27 February 2017
Amnesty International Malaysia welcomes the decision by Sultan of Selangor Duli Yang Maha Mulia Sultan Sharafuddin Idris Shah Alhaj Ibni Almarhum Sultan Salahuddin Abdul Aziz Shah Alhaj to offer a pardon from death row for Shahrul Izani Suparman.
“We join the family in celebrating Shahrul’s second chance at life,” AI Malaysia Executive Director Shamini Darshni Kaliemuthu said.
In 2014, Shahrul’s family had approached the human rights organisation to intervene in his death sentence pronouncement.
Shahrul was mandatorily sentenced to death on 8 December 2009 after serving six years in prison for drug trafficking. He has spent 13 years in prison after police found 622 grammes of cannabis in the basket of a borrowed motorcycle on which he was riding.
“We have campaigned for the commutation of Shahrul’s death sentence since 2015. Today, we welcome this news and celebrate a life that has been spared the noose. In a few short weeks on 9 March, Shahrul will celebrate his 33rd birthday, outside the shadow of the death penalty,” Shamini said.
In 2015, Amnesty International, the world’s largest human rights movement, selected Shahrul for a its global anti-death penalty campaign in conjunction with the World Day Against Death Penalty. Within a few months, Amnesty International members and supporters had signed over 10,000 petitions worldwide supporting his clemency application.
“This is a battle won because a life has been saved, but the war against the use of death penalty continues. Shahrul is one of over a thousand people waiting to be executed. Even as we speak, brothers Rames and Suthar Batumalai whose execution was temporarily halted last Friday are still in the dark on when they will be executed,” Shamini said.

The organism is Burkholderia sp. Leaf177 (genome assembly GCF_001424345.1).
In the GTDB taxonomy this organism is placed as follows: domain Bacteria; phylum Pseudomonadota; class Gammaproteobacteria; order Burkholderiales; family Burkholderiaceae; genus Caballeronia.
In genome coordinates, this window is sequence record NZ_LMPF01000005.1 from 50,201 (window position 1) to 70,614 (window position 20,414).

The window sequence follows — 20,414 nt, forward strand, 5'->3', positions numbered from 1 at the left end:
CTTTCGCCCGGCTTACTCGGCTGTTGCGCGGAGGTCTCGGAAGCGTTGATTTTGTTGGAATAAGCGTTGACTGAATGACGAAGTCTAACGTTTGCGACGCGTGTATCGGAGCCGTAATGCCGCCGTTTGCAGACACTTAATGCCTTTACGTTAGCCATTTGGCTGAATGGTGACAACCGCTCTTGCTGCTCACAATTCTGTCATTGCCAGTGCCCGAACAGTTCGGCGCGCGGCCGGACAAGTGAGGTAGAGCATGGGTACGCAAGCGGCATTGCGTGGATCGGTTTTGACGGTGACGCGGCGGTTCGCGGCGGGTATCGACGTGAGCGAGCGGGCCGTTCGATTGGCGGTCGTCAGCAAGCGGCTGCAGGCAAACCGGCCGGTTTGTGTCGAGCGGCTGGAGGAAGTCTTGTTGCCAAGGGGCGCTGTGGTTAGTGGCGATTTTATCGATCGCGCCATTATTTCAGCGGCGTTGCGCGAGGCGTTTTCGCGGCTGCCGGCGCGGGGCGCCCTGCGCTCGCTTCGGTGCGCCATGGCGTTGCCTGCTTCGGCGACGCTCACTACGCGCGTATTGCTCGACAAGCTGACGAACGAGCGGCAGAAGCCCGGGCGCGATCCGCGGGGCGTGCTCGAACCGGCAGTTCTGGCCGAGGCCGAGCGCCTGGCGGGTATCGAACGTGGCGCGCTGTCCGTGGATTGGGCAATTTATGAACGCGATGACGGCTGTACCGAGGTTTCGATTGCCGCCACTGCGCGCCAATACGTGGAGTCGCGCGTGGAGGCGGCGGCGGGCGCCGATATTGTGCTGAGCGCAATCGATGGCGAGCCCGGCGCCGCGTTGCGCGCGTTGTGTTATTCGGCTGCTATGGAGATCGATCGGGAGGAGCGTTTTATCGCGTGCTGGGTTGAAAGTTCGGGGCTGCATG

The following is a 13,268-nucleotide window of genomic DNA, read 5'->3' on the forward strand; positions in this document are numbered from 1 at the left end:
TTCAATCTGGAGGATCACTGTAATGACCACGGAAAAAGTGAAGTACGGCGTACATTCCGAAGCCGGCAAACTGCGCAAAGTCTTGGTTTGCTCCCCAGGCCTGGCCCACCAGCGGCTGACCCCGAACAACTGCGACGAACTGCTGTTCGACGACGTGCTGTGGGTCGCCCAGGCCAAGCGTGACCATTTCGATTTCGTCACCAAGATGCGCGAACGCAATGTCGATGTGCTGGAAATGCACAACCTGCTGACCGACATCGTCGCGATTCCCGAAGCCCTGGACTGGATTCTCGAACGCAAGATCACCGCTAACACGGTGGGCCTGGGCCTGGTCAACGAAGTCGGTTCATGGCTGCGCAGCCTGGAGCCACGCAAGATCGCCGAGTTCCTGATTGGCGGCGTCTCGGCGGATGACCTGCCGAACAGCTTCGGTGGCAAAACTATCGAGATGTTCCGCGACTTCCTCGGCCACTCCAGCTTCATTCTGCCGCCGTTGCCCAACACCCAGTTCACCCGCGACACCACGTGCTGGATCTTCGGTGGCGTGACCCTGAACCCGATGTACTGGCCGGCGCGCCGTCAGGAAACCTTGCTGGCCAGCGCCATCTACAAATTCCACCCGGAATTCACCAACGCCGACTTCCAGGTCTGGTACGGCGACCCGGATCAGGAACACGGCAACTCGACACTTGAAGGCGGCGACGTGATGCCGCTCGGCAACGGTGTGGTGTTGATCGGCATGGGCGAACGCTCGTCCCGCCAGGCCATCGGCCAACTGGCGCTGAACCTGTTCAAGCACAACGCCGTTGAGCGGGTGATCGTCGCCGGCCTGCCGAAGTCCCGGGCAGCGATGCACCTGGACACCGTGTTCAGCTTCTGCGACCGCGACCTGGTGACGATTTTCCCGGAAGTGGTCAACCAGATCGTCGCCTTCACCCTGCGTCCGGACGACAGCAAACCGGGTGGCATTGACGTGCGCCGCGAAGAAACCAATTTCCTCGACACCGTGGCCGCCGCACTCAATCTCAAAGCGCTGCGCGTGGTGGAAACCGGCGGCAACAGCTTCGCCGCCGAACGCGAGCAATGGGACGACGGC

In the past, the Malaysian government had announced reviews of the mandatory death sentence for drug-related offences to provide judges with sentencing discretion, however, these proposed amendments are yet to materialise.
In the October parliamentary session, Law Minister Datuk Seri Azalina Othman Said announced that there were nine individuals executed in 2016 although Amnesty International had recorded only four.
“The secrecy surrounding executions in Malaysia tarnishes our eroding human rights record at the global level. Now that the Sultan of Selangor has granted Shahrul’s clemency application, we hope
that the federal government would exercise political will and abolish the mandatory death penalty as a first step towards total abolition,” Shamini said.
Amnesty International Malaysia reiterates its call for Malaysia to impose a moratorium on the use of the death penalty. The death penalty is cruel, inhuman and degrading.
“In an imperfect world with a fallible justice system, it is never justified to take a life. The death penalty is irreversible and final. Should Malaysia move to abolish the mandatory death penalty for drug-related offences, the international community would view it as a positive first step towards completely removing the death penalty from Malaysia’s s law books,” Shamini said.